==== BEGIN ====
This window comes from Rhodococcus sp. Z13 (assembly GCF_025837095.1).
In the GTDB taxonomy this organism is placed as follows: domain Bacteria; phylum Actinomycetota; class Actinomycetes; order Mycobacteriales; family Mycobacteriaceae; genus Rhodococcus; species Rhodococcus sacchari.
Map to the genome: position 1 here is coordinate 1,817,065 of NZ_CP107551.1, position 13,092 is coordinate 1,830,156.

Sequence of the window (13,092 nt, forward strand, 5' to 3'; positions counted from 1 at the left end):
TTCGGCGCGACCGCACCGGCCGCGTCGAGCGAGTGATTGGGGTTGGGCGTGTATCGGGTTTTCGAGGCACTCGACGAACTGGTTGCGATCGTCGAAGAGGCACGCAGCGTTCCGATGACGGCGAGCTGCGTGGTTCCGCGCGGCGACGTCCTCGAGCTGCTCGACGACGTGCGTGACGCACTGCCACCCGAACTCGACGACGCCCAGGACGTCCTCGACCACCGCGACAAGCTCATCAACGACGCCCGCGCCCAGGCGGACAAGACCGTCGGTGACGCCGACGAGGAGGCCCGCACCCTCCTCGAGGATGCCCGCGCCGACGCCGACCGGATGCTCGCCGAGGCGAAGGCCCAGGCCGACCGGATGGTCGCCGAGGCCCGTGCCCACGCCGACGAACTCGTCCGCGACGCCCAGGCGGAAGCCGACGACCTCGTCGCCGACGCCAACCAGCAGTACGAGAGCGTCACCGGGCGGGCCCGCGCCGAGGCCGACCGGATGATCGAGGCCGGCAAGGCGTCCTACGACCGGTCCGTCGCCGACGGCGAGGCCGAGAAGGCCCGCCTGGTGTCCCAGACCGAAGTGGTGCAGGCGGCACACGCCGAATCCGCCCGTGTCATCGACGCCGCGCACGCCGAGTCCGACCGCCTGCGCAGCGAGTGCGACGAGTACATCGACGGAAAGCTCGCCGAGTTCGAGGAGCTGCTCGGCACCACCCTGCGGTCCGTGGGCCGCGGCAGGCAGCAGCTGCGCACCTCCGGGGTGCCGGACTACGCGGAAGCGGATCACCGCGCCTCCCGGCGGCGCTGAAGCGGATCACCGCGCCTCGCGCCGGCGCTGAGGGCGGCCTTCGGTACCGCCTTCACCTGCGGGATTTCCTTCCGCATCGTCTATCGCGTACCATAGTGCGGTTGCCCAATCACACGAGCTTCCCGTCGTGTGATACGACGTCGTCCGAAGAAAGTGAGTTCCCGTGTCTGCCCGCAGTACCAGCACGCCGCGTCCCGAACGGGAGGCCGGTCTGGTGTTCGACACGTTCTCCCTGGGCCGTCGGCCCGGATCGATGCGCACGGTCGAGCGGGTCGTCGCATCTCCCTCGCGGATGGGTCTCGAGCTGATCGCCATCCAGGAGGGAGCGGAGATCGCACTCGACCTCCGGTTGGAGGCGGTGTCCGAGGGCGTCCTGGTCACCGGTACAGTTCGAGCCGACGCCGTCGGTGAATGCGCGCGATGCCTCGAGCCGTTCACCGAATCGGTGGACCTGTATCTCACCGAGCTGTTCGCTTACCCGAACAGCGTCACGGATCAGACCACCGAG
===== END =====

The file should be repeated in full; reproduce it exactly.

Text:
This window comes from Rhodococcus sp. Z13 (assembly GCF_025837095.1).
In the GTDB taxonomy this organism is placed as follows: domain Bacteria; phylum Actinomycetota; class Actinomycetes; order Mycobacteriales; family Mycobacteriaceae; genus Rhodococcus; species Rhodococcus sacchari.
Map to the genome: position 1 here is coordinate 1,817,065 of NZ_CP107551.1, position 13,092 is coordinate 1,830,156.

Sequence of the window (13,092 nt, forward strand, 5' to 3'; positions counted from 1 at the left end):
TTCGGCGCGACCGCACCGGCCGCGTCGAGCGAGTGATTGGGGTTGGGCGTGTATCGGGTTTTCGAGGCACTCGACGAACTGGTTGCGATCGTCGAAGAGGCACGCAGCGTTCCGATGACGGCGAGCTGCGTGGTTCCGCGCGGCGACGTCCTCGAGCTGCTCGACGACGTGCGTGACGCACTGCCACCCGAACTCGACGACGCCCAGGACGTCCTCGACCACCGCGACAAGCTCATCAACGACGCCCGCGCCCAGGCGGACAAGACCGTCGGTGACGCCGACGAGGAGGCCCGCACCCTCCTCGAGGATGCCCGCGCCGACGCCGACCGGATGCTCGCCGAGGCGAAGGCCCAGGCCGACCGGATGGTCGCCGAGGCCCGTGCCCACGCCGACGAACTCGTCCGCGACGCCCAGGCGGAAGCCGACGACCTCGTCGCCGACGCCAACCAGCAGTACGAGAGCGTCACCGGGCGGGCCCGCGCCGAGGCCGACCGGATGATCGAGGCCGGCAAGGCGTCCTACGACCGGTCCGTCGCCGACGGCGAGGCCGAGAAGGCCCGCCTGGTGTCCCAGACCGAAGTGGTGCAGGCGGCACACGCCGAATCCGCCCGTGTCATCGACGCCGCGCACGCCGAGTCCGACCGCCTGCGCAGCGAGTGCGACGAGTACATCGACGGAAAGCTCGCCGAGTTCGAGGAGCTGCTCGGCACCACCCTGCGGTCCGTGGGCCGCGGCAGGCAGCAGCTGCGCACCTCCGGGGTGCCGGACTACGCGGAAGCGGATCACCGCGCCTCCCGGCGGCGCTGAAGCGGATCACCGCGCCTCGCGCCGGCGCTGAGGGCGGCCTTCGGTACCGCCTTCACCTGCGGGATTTCCTTCCGCATCGTCTATCGCGTACCATAGTGCGGTTGCCCAATCACACGAGCTTCCCGTCGTGTGATACGACGTCGTCCGAAGAAAGTGAGTTCCCGTGTCTGCCCGCAGTACCAGCACGCCGCGTCCCGAACGGGAGGCCGGTCTGGTGTTCGACACGTTCTCCCTGGGCCGTCGGCCCGGATCGATGCGCACGGTCGAGCGGGTCGTCGCATCTCCCTCGCGGATGGGTCTCGAGCTGATCGCCATCCAGGAGGGAGCGGAGATCGCACTCGACCTCCGGTTGGAGGCGGTGTCCGAGGGCGTCCTGGTCACCGGTACAGTTCGAGCCGACGCCGTCGGTGAATGCGCGCGATGCCTCGAGCCGTTCACCGAATCGGTGGACCTGTATCTCACCGAGCTGTTCGCTTACCCGAACAGCGTCACGGATCAGACCACCGAG